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VAGuy

Bread Collapses

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I need some advice - I'm not having much luck in baking breads. I can't eat commercial gluten-free bread and rolls due to fiber and guar gum. One loaf I made from a mix collapsed when I cut it warm (my mistake), and yesterday I tried French Bread from The Gluten-Free Gourmet Cooks Fast And Healthy and it did too. It rose OK, kind of weird shaped when done but nice height, then my Mom brushed margarine on it (always did so on her breads), and it sank down to half its just out of the oven height. What am I doing wrong?

I really need to get bread back in my diet, I'm not eating enough and I'm really bored by what I eat.

Hungry Guy

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Not to worry, these are typical problems for the first time gluten-free baker, and even some of us who have baked many loaves still find that this happens now and again.

The easiest thing to try first is to decrease the cooking temperature (usually between 300 and 325) and increase the cooking time (by 30 minutes or more). gluten-free breads cook better at a lower temperature because they retain so much moisture, so by decreasing the temperature, you allow it to rise without cooking too fast and the extended cooking time will alow it to dry out a little more and help to set the structure. If you find it browning too quickly, cover the top with foil after it has finished rising.

Some people also think that adding a little bit of vinegar helps the texture come out better too, but I don't know that it has any effect on whether or not it falls.

Good luck and keep experimenting, that's the best way to learn with gluten-free baking. B)

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Guest aramgard

I also had a lot of trouble with bread, oven and breadmaker. But when I started making buns and rolls, I had better luck. I use English muffin rings on a cookie sheet and also make rolls for hamburgers in a hamburger bun pan. This works out much better and I do not need to use the bread machine, which made my bread fall in the middle. Also, I like my bread a little crusty and this makes it a litt crusty, so I freeze the buns and take them out of the freezer as needed. Shirley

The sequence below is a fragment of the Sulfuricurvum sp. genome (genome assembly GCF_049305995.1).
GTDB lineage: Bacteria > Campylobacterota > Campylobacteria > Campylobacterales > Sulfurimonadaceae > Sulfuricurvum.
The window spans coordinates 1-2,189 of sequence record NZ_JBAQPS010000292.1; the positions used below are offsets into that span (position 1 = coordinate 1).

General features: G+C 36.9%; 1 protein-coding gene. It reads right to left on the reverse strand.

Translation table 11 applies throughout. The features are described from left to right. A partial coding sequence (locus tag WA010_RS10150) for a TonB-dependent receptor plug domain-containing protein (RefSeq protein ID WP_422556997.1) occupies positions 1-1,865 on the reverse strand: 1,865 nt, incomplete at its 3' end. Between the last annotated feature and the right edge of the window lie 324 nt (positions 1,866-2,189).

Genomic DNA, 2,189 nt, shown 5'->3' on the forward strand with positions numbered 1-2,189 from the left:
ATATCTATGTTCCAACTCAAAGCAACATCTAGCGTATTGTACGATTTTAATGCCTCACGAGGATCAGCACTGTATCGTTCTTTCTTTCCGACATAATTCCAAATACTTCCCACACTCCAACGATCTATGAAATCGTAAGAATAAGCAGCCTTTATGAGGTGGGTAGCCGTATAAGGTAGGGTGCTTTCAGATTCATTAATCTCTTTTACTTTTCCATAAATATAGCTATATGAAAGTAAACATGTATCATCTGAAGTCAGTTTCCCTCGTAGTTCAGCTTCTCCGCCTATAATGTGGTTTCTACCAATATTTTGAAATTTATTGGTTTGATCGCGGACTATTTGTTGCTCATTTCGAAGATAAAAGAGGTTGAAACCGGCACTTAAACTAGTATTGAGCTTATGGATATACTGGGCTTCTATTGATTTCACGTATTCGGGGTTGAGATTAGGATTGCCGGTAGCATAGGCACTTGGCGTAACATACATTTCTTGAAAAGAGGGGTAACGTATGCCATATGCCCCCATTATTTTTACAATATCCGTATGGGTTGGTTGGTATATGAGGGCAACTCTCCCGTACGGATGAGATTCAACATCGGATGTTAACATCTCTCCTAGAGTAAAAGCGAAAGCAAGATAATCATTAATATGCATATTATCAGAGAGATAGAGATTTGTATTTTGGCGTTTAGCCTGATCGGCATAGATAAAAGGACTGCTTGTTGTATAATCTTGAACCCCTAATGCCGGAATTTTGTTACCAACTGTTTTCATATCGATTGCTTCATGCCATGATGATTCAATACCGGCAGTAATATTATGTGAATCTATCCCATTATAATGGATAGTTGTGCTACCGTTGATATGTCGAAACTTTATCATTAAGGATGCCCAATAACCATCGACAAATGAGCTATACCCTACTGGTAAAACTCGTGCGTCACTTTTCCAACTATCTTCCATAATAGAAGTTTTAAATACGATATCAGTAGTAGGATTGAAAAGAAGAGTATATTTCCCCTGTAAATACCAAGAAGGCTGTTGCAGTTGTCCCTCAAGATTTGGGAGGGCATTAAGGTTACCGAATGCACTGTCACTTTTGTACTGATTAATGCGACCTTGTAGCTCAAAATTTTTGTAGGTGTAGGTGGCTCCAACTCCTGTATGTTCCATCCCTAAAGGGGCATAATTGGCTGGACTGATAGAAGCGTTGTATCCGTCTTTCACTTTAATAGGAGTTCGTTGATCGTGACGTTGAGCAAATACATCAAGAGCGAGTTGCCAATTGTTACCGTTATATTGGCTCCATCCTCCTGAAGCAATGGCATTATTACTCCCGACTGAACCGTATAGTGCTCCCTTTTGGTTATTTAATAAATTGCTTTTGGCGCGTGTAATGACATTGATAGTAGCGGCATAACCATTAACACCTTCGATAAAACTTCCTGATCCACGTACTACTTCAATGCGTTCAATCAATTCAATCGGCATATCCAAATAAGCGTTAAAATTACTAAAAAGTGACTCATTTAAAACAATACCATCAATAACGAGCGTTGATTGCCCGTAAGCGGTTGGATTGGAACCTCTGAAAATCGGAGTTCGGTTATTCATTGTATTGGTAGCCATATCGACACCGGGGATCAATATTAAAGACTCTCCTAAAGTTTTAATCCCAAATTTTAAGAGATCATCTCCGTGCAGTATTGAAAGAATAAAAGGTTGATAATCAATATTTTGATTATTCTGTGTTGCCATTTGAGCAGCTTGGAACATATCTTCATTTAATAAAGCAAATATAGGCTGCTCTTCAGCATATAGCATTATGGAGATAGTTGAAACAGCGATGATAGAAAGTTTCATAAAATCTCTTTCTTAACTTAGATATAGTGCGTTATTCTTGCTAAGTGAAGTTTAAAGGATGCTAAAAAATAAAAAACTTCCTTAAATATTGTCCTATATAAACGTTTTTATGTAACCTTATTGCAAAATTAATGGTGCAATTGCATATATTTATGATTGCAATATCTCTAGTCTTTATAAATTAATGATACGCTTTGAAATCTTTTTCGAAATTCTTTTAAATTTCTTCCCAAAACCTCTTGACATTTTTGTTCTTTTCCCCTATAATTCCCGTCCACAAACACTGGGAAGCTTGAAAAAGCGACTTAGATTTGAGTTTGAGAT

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Thank you for your replies - I'll put info in my notebook. Think I'll try some rolls or buns next - have recipes for them - I guess I'm going to add "bake night" to the weekly schedule.

Phil

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Phil - I also had alot of trouble with bread caving in immediately after coming out of the oven....they looked so tall and beautiful in the oven, then like a balloon popping - they deflated!

Anyway, i've just figured out my problem, I think ...I tried Kathleen's suggestion to lower the oven temp and bake for longer...but that didn't work...I tried altering the liquid content and the number of eggs, etc....I think i've thrown out 25 or 30 loaves of bread.... but my last two loaves were beautiful and didn't cave in...the difference was that I added more gluten-free flour to the loaf (3 cups of flour total instead of 2 cups) I think that maybe the loaf needed more help to stay up, and the eggs were too heavy.

I'll post my recipe in the section for "Kosher and gluten-free" - it's called Challah (Egg Bread)

Hope this helps!

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I also had a lot of trouble with bread, oven and breadmaker. But when I started making buns and rolls, I had better luck. I use English muffin rings on a cookie sheet and also make rolls for hamburgers in a hamburger bun pan. This works out much better and I do not need to use the bread machine, which made my bread fall in the middle. Also, I like my bread a little crusty and this makes it a litt crusty, so I freeze the buns and take them out of the freezer as needed. Shirley